For those taking part, teams can comprise of a maximum of three people per autorickshaw. And if three-wheelers are not for you, you can also take part on the Enfield 350 or 500 Bullet motorcycle, with our without a sidecar! For more information, go to http://www.indianarc.com/index.php


If you're not from India, you've probably never seen one of our autorickshaws. So here, go for a ride in one, through the streets of Mumbai...


Friday, July 28, 2006

Freddie Spencer: The Sultan of Slide


The great Freddie Spencer, in action on his Honda NS500
During the 1980s, Americans were at the top in 500cc motorcycle grand prix racing. Kenny Roberts, Eddie Lawson, Wayne Rainey, Kevin Schwantz and yes, Freddie Spencer. Freddie first won the 500cc world championship in 1983 and then, in 1985, won the 500cc and the 250cc world championships! Yes, two world championships in the same year! Though the softly-spoken Freddie is universally acknowledged as one of the most naturally talented motorcycle racers of all time, he could not, after winning two world championships in 1985, regain the same form again, and faded away from the scene by the late-1980s. Today, Spencer is still respected by those who raced against him and most people have a good word to say about this great racer.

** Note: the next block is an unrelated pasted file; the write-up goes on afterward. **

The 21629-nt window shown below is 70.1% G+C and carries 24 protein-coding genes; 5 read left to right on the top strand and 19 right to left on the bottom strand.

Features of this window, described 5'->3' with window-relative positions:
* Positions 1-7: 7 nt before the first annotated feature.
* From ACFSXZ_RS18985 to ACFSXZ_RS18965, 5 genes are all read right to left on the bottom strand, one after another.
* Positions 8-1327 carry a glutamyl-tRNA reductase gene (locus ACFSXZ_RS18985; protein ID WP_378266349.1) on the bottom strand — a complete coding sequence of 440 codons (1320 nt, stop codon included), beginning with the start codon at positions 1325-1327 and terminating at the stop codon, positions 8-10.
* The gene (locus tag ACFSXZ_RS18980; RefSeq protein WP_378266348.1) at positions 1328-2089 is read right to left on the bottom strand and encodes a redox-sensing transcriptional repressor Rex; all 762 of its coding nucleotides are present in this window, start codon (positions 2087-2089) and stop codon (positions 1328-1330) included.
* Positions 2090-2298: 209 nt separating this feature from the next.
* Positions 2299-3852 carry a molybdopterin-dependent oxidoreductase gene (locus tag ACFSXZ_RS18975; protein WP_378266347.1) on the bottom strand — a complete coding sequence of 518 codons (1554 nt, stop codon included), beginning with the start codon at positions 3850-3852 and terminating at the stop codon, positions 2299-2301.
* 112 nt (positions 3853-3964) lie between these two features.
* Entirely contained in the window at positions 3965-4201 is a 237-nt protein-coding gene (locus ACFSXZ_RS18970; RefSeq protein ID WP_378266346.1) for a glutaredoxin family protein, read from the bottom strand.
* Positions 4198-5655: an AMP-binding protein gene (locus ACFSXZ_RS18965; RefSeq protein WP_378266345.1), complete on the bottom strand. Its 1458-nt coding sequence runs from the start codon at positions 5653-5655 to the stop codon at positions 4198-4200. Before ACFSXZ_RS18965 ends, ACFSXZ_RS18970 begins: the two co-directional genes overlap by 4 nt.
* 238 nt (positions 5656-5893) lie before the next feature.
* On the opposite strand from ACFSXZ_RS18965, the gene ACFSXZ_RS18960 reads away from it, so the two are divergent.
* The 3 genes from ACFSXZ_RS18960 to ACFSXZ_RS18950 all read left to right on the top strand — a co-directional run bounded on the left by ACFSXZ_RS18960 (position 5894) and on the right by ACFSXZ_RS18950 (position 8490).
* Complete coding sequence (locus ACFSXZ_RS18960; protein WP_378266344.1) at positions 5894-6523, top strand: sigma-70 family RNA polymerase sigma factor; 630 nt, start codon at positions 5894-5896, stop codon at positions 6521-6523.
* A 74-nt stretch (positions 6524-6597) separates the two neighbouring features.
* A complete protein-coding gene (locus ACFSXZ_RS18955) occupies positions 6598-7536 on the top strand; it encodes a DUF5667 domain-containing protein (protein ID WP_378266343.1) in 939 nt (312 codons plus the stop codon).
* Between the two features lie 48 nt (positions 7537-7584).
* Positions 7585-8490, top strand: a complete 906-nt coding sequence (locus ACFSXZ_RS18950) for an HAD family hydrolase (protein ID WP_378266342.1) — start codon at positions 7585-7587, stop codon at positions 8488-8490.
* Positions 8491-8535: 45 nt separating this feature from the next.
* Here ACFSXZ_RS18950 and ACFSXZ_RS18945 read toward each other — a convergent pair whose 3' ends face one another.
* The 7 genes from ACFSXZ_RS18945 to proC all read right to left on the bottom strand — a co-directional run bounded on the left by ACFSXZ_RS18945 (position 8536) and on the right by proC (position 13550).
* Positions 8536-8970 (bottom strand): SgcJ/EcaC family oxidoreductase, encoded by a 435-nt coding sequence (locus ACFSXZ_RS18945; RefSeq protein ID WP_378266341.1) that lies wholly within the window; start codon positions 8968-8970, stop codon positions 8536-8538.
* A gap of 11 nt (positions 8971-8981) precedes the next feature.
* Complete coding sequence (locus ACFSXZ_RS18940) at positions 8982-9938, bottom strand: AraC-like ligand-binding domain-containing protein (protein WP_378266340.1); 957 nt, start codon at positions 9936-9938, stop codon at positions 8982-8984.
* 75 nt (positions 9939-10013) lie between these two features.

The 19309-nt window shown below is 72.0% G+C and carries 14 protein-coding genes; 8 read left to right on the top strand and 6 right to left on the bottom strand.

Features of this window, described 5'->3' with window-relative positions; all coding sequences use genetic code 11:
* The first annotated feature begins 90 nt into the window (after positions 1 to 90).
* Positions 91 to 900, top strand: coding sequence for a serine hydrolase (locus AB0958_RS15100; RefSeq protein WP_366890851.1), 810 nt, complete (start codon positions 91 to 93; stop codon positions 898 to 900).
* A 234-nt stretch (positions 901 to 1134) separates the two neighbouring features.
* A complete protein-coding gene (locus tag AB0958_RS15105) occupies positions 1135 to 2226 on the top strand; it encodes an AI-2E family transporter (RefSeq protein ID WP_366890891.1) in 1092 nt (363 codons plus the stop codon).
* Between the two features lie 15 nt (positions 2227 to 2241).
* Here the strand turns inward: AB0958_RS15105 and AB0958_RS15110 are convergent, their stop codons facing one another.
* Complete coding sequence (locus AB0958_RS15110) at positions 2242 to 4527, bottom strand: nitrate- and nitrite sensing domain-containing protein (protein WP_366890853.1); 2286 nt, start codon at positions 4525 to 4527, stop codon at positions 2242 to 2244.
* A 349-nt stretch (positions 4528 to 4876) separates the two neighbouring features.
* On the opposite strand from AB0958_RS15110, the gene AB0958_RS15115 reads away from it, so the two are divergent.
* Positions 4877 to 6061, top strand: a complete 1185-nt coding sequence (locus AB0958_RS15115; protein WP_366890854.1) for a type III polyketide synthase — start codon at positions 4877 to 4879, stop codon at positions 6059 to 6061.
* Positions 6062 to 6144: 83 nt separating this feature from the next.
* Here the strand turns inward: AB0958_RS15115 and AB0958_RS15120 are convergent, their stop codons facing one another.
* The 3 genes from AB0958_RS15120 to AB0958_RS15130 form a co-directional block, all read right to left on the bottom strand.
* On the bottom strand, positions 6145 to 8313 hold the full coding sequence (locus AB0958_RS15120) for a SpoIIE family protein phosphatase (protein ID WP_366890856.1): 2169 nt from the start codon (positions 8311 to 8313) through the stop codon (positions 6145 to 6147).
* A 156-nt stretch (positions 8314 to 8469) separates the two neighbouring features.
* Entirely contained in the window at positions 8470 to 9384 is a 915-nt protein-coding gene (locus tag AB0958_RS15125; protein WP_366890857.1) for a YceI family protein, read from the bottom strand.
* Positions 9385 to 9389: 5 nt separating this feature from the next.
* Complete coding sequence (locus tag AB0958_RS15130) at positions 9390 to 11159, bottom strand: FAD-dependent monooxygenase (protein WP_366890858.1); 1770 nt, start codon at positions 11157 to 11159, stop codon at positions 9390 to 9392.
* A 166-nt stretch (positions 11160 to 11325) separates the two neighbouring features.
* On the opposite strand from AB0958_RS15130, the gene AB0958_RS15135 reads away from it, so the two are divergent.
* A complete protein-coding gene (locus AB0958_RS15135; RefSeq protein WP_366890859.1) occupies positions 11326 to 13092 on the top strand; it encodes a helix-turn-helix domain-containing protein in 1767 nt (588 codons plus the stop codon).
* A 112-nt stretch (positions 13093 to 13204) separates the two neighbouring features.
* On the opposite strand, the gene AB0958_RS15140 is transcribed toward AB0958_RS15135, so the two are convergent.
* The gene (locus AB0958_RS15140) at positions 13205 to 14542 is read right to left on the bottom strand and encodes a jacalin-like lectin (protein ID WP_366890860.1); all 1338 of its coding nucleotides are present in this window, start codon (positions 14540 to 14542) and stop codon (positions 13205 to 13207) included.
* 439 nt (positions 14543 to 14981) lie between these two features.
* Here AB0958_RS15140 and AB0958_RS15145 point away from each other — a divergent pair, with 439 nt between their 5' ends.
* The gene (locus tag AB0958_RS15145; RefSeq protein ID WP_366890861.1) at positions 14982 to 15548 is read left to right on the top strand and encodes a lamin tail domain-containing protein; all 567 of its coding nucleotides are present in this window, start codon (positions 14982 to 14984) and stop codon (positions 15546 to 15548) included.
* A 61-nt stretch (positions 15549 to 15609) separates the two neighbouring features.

Read a very interesting article about Freddie Spencer here

Freddie Spencer races his Honda NS500 against a Nissan 300ZX and a streetbike. Great video!


Spencer, one of the greatest motorcycle racing icons of all time...

Friday, July 21, 2006

Flexi-flyer: Suzuki GSX-R750 (1985-87)

The very first GSX-R. The repli-racer-for-the-road saga begins...

This, the first GSX-R, was definitely was a head-banging, hell-raising, outlaw. The bike was very light for its time, what with Suzuki using an aluminium alloy chassis and magnesium bits in the engine. The bike featured oil cooling (called SACS – Suzuki Advanced Cooling System) for more efficient heat dissipation, stout, 41mm front forks, twin 300mm dia brake discs at front and those twin round headlamps which later became such a Gixxer styling trademark.

The bike’s 749cc, DOHC, 16-valve inline-four was peaky and made most of its power only in the higher reaches of its rev range, which made it a bit of pain to use around town. But then the GSX-R was never made for drop-the-kids-to-school or fetch-the-groceries duties. It was meant for the dedicated, hard-core sportsbike rider who was more interested in getting his knee down than cruising down some Euro-boulevard desperately trying to look cool. Back then, the metrosexual male hadn’t been invented yet and women only rode Vespa scooters. Twist the throttle hard and the GSX-R delivered, waking up at 7000rpm and then screaming all the way up to its 10,500rpm redline, by which time you’d be doing more than 200km/h.